1. How does Kentucky’s non-conference strength of schedule (opponents averaged a 97.7 RPI at the end of last season) compare to its peers nationally? North Carolina’s opponents averaged 91.3 (that does not count Chaminade, an NAIA team the Tar Heels will play in this year’s Maui Invitational). Kansas opponents averaged 101.5 (that number would improve to 96.4 if the Jayhawks play George Washington in their second game of the CBE Hall of Fame Classic). Duke opponents averaged 124.3 (that number would improve to 108.9 if the Blue Devils play Cincinnati in their second game of the Basketball Hall of Fame Tip-Off event).
2. Florida would have a more difficult non-conference schedule than Kentucky if the Gators play Gonzaga in the second round of a tournament in Orlando. Gonzaga (No. 37) would improve the cumulative RPI number of Florida’s non-conference opponents to 94.0.
Elsewhere in the non-conference portion of the schedule, Florida plays at Oklahoma (No. 6), against Duke (No. 15) and Seton Hall (No. 23).
3. Other non-conference games of note involving SEC teams are Auburn-Oklahoma in Uncasville, Conn., Alabama-Texas, Alabama-Oregon and South Carolina-Syracuse.
Of course, when it comes to scheduling, Kentucky annually personifies exceptionalism. UK’s opponents in 2016-17 include Michigan State, North Carolina, Kansas, UCLA and Arizona State.
4. In a return game, Connecticut will play at Auburn in the 2017-18 season. Getting marquee opponents to come to SEC arenas is seen as a plus in raising the league’s basketball profile.
5. Missouri remains deep in a rebuilding phase, so it’s understood why the Tigers’ schedule fails to meet the 175 guideline. Five opponents had a final RPI of 270 or worse last season: Lipscomb (270), Eastern Illinois (271), North Carolina Central (315), Alabama A&M (331) and Northwestern State (344).
6. No scheduling system is perfect. South Carolina failed to get an NCAA Tournament bid last season despite a 25-9 record and tie for third place in the SEC. An insufficient non-conference schedule was cited. But the Gamecocks believed that DePaul and St. John’s would give the 2015-16 schedule some heft. That seemed reasonable considering how DePaul and St. John’s are fixtures on the college basketball map.
But both programs struggled. DePaul had a record of 9-22 and final RPI of 201. St. John’s was even worse: 8-24 record and RPI of 245.
7. Among Mississippi State’s non-conference opponents, the top three final RPIs from last season belong to Oregon State (48), East Tennessee State (83) and Morehead State (100).
Before the Celebrity Softball Classic last weekend, Karl-Anthony Towns broke into a big smile when asked about “Karlito,” the imaginary alter ego he used at UK to process tough-love coaching.
Towns spoke of Karlito’s continuing renown as a testament to the Big Blue Nation.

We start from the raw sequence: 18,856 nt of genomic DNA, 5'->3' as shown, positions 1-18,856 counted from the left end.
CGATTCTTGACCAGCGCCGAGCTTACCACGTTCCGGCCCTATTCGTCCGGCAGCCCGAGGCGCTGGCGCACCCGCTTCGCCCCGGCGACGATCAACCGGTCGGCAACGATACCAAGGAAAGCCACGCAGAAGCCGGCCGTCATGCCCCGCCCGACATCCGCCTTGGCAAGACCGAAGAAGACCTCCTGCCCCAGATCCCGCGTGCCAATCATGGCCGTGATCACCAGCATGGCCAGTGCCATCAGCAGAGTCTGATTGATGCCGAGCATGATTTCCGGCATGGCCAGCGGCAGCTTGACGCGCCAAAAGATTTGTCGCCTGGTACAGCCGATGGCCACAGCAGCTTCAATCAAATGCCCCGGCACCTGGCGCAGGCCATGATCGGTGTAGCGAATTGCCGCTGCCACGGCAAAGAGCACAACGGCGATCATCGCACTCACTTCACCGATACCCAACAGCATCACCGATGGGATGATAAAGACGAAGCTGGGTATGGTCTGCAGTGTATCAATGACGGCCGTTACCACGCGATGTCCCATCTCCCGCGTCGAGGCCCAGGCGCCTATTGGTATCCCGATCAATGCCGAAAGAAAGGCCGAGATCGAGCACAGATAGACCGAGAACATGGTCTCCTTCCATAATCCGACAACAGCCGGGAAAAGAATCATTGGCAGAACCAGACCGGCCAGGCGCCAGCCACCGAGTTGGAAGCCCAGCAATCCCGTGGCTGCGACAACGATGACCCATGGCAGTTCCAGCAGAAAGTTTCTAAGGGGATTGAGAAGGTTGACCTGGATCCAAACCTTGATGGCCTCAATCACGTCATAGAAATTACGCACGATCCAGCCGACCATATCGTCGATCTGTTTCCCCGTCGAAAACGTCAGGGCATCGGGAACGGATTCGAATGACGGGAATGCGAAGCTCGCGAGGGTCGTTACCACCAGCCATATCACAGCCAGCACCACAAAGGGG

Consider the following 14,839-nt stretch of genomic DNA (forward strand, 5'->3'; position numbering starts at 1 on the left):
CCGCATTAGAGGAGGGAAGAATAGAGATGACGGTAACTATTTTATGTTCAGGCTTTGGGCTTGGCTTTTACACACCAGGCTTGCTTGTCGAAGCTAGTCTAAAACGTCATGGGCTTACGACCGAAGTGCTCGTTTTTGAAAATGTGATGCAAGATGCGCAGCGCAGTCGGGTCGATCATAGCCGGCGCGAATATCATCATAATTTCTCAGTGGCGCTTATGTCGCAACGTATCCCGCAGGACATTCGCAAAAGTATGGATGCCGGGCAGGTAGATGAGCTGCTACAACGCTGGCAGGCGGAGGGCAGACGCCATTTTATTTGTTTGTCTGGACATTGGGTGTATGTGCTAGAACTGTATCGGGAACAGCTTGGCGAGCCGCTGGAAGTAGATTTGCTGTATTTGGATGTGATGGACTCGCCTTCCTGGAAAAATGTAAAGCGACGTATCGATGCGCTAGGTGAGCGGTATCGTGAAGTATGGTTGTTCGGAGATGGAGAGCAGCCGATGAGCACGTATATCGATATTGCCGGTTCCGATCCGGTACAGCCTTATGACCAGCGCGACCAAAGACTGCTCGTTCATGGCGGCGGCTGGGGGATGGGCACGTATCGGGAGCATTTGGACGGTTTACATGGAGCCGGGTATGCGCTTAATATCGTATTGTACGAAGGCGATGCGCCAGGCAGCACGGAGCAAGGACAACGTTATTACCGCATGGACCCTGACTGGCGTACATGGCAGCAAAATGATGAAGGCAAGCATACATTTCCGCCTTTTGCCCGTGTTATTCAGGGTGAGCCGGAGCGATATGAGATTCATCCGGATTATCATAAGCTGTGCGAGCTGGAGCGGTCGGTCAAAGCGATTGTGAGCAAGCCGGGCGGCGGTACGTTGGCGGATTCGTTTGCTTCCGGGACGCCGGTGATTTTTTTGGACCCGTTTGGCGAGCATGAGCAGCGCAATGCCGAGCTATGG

“Shows you how great the fan base is,” he said. “An imaginary friend is so special ESPN is reporting about it.”
During a pre-softball game appearance with Lexington personality Dave Baker, former UK star Keith Bogans said he’d like to coach someday. But first, he’d like to continue his nomadic NBA playing career (nine teams in 12 seasons).
Former UK big man Jared Carter, a second baseman in the Celebrity Softball Classic, said he played in Spain, Japan and Canada after his college career.
He now works in sports marketing for Abilene Christian University.
Morris and mandarin
Another former UK big man, Randolph Morris, is about to begin his seventh season playing professionally in China.
He said he’s becoming more and more fluent in Mandarin, a language spoken by more than 730 million. “I can get around,” he said of the crumbling language barrier.
Football or basketball?
Pro football Hall of Famer Cris Carter spoke highly of UK Coach John Calipari, who coached Carter at the Five-Star Camp way back when.
Carter, who grew up in Middletown, Ohio, credited Calipari for steering him away from basketball and toward football. This sounded like a playful commentary on Carter’s basketball skills.
But Carter considered himself a basketball prospect. Older brother Butch Carter played for Indiana, where he became the first guard to lead the Big Ten in field goal percentage.
Kentucky recruited Cris Carter for basketball.
“My college basketball choice would have probably been Louisville because they played the style,” he said of U of L’s up-tempo style at the time.
Carter mentioned one other factor: the relationship he had with Denny Crum’s top assistant at Louisville. “I was a little closer to Wade Houston” than UK assistant Leonard Hamilton, he said.
Through the years, Calipari has kept in contact, Carter said. “To me, I’m a fan of Coach Cal, and the way he does things, the way he treats people.”
To Jim Andrews. He turned 65 on Thursday. … To Steve Masiello. He turned 39 on Friday. … To former Georgetown Coach John Thompson. He turned 75 on Friday. … To Julius Mays. He turns 27 on Sunday (today). … To Bo Lanter. He turns 57 on Sunday (today). … To Nazr Mohammed. He turns 39 on Monday. … To Alex Poythress. He turns 23 on Tuesday. … To John Wall. He turns 26 on Tuesday. … To Dale Brown. He turns 48 on Tuesday. … To former Mississippi Coach Rob Evans. He turns 70 on Wednesday. … To Oak Hill Academy coach (and Asbury grad) Steve Smith. He turns 61 on Wednesday. … To former SEC referee John Clougherty. He turns 73 on Sept. 10. … To Mark Pope. He turns 44 on Sept. 11. … To Billy Evans. He turns 84 on Sept. 13. … To Marcus Lee. He turns 22 on Sept. 14.